Here’s a tiny excerpt of the big excerpt:
Chico and the portal guy were waiting for me outside FDA Annex D. Chico was smoking a cigarette. If this was a screenplay, his entire character description would read “sinister Mexican.” The portal guy was just standing there, hands in pockets, staring up at the stars and whistling that “Yakkety Sax” song from Benny Hill. He abruptly cut off as I climbed out of my car.
“This is your New Guy?” he asked Chico. The portal guy was one of those cheap-blue-oxford-&-khaki-pants cubicle drones, but younger and skinnier than the stock character. He looked pretty damn rumpled—not just “it’s three a.m.” tired, although it was three a.m. It was more the “I’m tired of my whole stupid life” kind of tired. Chico blew twin streams of smoke out his nose, flicking away his cigarette butt without acknowledging the portal guy’s question.
“New guy?” I mugged like a vaudevillian, joining them at the glass door, “What happened to the old guy?”
“Gal,” the portal guy answered as he waved us in through the glass doors of FDA Annex D. “She got burned as a witch.” . . .
If you dig actors, gastropubs, meth dealers, heists, Early American Material Culture, academia, mobsters, or Mexican food then this is the novella for you!!! Read more: “Where There Is Nothing, There Is God” by David Erik Nelson
— David Helder (@dhelder) December 7, 2016
For those with a taste for “inside baseball”: The original working title of this novella was “Colonial Meth.” That is an awful title—but still an improvement over “Time-Portal Crystal Meth Missionaries,” which is what I scrawled at the top of the first index card. If you squint, you can see that the first legal-pad draft is already titled “Where There is Nothing, There is God”—a title I cribbed from William Butler Yeats by way of my old pal Fritz Swanson.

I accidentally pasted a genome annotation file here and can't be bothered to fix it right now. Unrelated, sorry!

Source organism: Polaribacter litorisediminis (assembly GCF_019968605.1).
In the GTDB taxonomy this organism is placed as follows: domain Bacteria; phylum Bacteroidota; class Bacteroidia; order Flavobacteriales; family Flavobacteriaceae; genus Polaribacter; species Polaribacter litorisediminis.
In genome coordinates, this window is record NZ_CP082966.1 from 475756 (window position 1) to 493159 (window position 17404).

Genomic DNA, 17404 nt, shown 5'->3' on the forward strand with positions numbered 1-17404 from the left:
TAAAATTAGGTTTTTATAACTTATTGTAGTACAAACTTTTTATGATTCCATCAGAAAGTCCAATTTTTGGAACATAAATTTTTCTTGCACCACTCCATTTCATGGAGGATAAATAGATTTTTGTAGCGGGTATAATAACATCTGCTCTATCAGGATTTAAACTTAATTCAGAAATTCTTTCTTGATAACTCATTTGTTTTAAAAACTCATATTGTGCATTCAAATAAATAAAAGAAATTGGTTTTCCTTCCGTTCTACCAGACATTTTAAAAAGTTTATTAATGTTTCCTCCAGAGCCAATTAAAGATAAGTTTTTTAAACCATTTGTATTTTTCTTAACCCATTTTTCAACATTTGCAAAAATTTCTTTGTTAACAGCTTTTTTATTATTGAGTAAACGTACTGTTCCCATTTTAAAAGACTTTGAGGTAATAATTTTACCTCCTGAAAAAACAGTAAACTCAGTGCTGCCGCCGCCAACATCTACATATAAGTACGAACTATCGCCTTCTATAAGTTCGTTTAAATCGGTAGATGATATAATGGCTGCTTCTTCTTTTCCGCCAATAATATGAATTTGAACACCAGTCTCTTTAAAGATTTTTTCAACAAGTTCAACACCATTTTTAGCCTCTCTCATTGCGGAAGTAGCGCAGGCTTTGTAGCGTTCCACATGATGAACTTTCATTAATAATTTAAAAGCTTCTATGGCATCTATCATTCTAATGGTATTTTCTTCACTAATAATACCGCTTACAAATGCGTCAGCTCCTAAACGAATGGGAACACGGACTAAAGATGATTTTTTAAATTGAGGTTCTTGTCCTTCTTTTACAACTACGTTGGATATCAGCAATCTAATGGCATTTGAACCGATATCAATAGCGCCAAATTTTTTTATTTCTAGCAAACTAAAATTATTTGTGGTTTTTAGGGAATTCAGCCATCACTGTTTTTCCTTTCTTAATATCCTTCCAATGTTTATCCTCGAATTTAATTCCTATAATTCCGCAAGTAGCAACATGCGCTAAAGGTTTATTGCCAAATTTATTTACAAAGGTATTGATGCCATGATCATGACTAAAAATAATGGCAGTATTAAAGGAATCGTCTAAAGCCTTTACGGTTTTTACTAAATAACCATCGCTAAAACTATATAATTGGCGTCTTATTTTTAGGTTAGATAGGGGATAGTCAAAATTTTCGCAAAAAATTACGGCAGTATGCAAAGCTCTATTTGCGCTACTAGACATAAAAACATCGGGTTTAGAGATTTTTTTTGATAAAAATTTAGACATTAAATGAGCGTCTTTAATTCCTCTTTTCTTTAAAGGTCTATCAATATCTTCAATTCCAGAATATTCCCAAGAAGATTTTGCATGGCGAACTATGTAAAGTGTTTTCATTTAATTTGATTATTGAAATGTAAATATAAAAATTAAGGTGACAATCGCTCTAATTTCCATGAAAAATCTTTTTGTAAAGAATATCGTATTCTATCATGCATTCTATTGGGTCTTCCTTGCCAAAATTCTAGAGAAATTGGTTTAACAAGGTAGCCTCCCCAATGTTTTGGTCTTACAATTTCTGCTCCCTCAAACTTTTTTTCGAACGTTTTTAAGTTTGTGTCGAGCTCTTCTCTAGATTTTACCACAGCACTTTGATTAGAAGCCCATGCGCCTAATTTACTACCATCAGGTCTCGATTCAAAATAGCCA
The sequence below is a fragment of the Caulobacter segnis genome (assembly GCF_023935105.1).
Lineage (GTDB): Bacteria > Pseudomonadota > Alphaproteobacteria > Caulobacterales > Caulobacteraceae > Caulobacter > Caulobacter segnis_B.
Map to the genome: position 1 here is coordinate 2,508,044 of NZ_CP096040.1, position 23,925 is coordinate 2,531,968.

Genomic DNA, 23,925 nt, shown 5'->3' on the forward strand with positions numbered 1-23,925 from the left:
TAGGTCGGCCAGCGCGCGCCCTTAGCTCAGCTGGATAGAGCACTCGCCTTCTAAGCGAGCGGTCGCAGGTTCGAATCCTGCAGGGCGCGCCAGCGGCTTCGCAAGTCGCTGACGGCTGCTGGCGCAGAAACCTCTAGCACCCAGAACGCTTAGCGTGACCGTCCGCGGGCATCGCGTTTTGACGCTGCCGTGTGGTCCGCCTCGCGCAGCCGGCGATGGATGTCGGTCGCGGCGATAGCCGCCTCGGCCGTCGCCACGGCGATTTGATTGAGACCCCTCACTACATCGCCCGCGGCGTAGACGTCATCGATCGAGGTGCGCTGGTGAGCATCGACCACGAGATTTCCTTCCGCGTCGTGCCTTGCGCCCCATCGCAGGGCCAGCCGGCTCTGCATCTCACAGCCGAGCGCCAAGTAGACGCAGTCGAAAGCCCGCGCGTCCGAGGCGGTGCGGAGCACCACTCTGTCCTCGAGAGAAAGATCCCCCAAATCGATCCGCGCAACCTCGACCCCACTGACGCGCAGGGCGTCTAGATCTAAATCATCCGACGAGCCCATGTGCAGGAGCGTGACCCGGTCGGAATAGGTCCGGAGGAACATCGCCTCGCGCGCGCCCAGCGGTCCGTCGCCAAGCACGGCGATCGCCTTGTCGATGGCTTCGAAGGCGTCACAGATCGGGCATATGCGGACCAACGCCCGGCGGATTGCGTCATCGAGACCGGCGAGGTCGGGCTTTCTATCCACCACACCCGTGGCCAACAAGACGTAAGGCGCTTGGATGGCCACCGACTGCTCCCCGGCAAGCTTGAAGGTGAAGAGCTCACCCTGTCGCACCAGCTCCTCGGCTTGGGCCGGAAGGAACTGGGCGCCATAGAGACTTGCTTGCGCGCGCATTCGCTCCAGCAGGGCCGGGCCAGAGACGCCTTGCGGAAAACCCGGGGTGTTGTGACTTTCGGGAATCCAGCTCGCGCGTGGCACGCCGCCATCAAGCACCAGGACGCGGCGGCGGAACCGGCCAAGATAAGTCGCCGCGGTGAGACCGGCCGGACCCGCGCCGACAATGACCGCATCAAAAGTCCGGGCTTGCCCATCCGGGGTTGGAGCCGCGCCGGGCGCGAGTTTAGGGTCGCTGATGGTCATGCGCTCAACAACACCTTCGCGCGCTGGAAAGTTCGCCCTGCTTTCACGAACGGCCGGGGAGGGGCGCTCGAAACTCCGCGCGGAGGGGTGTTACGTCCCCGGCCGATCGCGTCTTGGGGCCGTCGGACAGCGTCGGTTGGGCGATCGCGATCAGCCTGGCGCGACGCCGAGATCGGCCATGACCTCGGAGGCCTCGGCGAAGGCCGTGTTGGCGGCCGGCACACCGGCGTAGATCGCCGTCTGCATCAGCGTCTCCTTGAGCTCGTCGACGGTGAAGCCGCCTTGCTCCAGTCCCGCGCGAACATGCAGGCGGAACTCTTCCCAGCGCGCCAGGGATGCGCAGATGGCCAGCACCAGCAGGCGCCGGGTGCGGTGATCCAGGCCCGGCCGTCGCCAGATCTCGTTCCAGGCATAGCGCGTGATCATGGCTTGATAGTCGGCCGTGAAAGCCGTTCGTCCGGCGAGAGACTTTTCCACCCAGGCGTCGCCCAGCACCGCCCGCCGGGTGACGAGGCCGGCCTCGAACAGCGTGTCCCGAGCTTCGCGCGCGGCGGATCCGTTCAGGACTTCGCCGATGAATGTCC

I’m not sure when I started the index cards for this story (these tend to get carried around in my pocket and taped to the bathroom mirror for a few months while I mull a story over) or the long-hand legal-pad draft, but I’ve got typed draft pages with creation dates as old as November 2013. My submissions log indicates I first sent this out in November 2014—so I guess it took a year to write/revise—and then basically another year-and-a-half to sell (the story was actually accepted in March of 2016), and several more months to revise to everyone’s satisfaction, proof, etc.